DIGITAL EXISTENCE II: Precarious Media Life – Call for contributions

Call for contributions

“DIGITAL EXISTENCE II: Precarious Media Life”

Conference October 30-November 1, 2017, at the Sigtuna Foundation, Sweden

Digital media have the power to transform our existence, raising particular questions and vulnerabilities as part of the experience of being human in the digital age. Big data and hyperconnectivity, tracking and trolling, digital life and digital death are only some of the issues that require an existential media analysis that underscores the precarity of human existence. This conference will be devoted to critically mapping the various digital vulnerabilities that face us in our contemporary media age.

Confirmed keynote speakers:

Wendy Hui Kyong Chun, Brown University, USA
Jeremy Stolow, Concordia University, Canada
Beverley Skeggs, Goldsmiths College, UK

Endnote speaker: Peter-Paul Verbeek, University of Twente, Holland

Following on from the conference “Digital Existence: Memory, Meaning, Vulnerability” organised by DIGMEX and the Nordic Network for Media and Religion in October 2015 (et.ims.su.se), which successfully opened up the field of existential media studies, the second Digital Existence conference will specifically focus on the precarity and vulnerability of the digital human condition.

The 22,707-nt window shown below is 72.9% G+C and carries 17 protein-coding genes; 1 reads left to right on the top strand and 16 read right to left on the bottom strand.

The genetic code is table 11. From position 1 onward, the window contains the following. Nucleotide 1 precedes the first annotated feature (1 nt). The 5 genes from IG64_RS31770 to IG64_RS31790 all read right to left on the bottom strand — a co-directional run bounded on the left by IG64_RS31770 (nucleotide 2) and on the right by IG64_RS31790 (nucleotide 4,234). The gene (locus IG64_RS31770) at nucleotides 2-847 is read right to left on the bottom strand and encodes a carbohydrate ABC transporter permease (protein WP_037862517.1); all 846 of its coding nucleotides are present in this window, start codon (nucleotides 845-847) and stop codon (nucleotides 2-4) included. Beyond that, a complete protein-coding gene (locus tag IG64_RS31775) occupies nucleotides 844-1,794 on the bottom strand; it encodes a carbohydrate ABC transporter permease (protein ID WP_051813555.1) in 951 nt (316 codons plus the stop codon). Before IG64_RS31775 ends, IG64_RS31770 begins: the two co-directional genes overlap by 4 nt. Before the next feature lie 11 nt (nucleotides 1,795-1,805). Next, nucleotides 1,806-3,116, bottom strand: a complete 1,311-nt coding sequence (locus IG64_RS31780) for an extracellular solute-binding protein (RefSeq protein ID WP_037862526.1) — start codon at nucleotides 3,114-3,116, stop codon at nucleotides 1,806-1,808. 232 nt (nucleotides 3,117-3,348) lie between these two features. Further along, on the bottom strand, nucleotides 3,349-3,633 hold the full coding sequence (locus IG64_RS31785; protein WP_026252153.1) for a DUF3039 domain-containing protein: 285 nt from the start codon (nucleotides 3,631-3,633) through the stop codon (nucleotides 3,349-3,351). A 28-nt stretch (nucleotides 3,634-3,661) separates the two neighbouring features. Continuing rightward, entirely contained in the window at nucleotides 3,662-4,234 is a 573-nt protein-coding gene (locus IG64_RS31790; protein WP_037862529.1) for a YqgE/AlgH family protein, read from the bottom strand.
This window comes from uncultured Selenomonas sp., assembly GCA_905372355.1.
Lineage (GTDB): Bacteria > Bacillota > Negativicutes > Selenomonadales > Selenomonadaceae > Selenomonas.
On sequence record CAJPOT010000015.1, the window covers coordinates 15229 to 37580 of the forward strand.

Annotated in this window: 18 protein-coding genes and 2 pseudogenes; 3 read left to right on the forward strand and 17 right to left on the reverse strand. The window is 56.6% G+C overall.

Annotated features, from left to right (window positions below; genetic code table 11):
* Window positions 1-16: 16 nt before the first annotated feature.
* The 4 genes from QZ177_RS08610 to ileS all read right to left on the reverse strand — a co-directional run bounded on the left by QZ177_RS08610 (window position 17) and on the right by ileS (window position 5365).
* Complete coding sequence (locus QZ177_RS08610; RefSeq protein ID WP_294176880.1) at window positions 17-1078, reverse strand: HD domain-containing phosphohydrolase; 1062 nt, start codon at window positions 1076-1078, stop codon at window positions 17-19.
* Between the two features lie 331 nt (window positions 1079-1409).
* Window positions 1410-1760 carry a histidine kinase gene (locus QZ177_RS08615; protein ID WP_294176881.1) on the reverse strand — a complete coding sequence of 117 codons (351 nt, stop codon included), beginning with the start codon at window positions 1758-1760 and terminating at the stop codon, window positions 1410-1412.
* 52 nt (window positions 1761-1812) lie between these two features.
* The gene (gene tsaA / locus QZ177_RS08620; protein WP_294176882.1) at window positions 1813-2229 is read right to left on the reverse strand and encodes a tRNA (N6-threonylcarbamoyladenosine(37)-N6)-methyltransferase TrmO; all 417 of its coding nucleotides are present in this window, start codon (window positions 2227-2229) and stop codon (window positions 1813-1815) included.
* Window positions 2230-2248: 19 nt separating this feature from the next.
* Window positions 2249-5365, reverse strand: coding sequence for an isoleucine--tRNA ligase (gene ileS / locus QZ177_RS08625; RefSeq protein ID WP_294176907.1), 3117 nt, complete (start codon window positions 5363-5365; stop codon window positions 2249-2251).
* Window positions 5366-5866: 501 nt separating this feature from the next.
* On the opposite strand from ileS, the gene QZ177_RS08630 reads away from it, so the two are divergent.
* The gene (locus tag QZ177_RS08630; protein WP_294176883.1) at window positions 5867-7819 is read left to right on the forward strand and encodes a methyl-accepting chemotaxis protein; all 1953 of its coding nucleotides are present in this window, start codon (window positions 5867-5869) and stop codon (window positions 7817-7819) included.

Focusing on the keyword vulnerability raises a number of questions that invite fresh answers. For instance: does hyper-connectivity imply a heightened sense of connective presence – through social media, tagging, and sharing selfies – and/or is anxiety and loneliness saturating our mundane being-in-and-with-the-digital-world? How do big data, tracking and mass surveillance affect our sense of ‘existential security’? What is the role of technological affordances for producing cultures of affirmation and shared celebration – as well as cultures of trolling and hate? What existential challenges are involved when our selves are distributed? What kind of human being and types of sociality are normatively forged in digital culture? And what regimes of knowledge, truth and belief are prompted by digital means for measurement, recording and visualization? How are digital tools meaningful (or not) for those exposed to extreme conditions of precarity, such as displaced and refugee populations?  How does the internet shape how we are born and celebrate, die and mourn? And if digital technologies mediate transcendence, what are the exposures and values of such forms of technospirituality? Such questions will need to be engaged within a reframing of the digital beyond the prevailing frameworks of  social, cultural, political and economic analyses. They invoke existential issues that require an existential media analysis that foregrounds the precarity of human existence (Lagerkvist 2016). This conference will therefore unearth the diverse renditions of vulnerability that face us in digital existence.